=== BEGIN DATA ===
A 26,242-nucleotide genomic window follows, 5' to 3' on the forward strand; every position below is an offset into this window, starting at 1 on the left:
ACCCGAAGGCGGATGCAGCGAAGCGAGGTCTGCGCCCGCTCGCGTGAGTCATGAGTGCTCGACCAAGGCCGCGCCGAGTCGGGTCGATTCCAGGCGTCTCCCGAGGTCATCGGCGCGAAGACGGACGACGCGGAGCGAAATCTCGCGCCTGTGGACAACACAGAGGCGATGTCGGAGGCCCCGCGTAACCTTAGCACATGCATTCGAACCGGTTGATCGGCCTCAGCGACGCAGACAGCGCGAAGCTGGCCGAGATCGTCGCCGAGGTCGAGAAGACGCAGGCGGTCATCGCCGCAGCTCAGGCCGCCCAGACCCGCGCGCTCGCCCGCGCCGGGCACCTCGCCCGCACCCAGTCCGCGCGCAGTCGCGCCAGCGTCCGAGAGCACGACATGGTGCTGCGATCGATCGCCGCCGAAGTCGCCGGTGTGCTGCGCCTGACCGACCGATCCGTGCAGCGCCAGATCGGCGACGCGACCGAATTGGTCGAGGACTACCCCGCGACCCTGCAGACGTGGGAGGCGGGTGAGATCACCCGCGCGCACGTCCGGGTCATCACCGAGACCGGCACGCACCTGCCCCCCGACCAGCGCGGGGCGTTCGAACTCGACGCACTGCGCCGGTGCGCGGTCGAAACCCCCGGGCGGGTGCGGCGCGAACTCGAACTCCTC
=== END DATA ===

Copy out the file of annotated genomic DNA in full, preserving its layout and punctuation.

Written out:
A 26,242-nucleotide genomic window follows, 5' to 3' on the forward strand; every position below is an offset into this window, starting at 1 on the left:
ACCCGAAGGCGGATGCAGCGAAGCGAGGTCTGCGCCCGCTCGCGTGAGTCATGAGTGCTCGACCAAGGCCGCGCCGAGTCGGGTCGATTCCAGGCGTCTCCCGAGGTCATCGGCGCGAAGACGGACGACGCGGAGCGAAATCTCGCGCCTGTGGACAACACAGAGGCGATGTCGGAGGCCCCGCGTAACCTTAGCACATGCATTCGAACCGGTTGATCGGCCTCAGCGACGCAGACAGCGCGAAGCTGGCCGAGATCGTCGCCGAGGTCGAGAAGACGCAGGCGGTCATCGCCGCAGCTCAGGCCGCCCAGACCCGCGCGCTCGCCCGCGCCGGGCACCTCGCCCGCACCCAGTCCGCGCGCAGTCGCGCCAGCGTCCGAGAGCACGACATGGTGCTGCGATCGATCGCCGCCGAAGTCGCCGGTGTGCTGCGCCTGACCGACCGATCCGTGCAGCGCCAGATCGGCGACGCGACCGAATTGGTCGAGGACTACCCCGCGACCCTGCAGACGTGGGAGGCGGGTGAGATCACCCGCGCGCACGTCCGGGTCATCACCGAGACCGGCACGCACCTGCCCCCCGACCAGCGCGGGGCGTTCGAACTCGACGCACTGCGCCGGTGCGCGGTCGAAACCCCCGGGCGGGTGCGGCGCGAACTCGAACTCCTC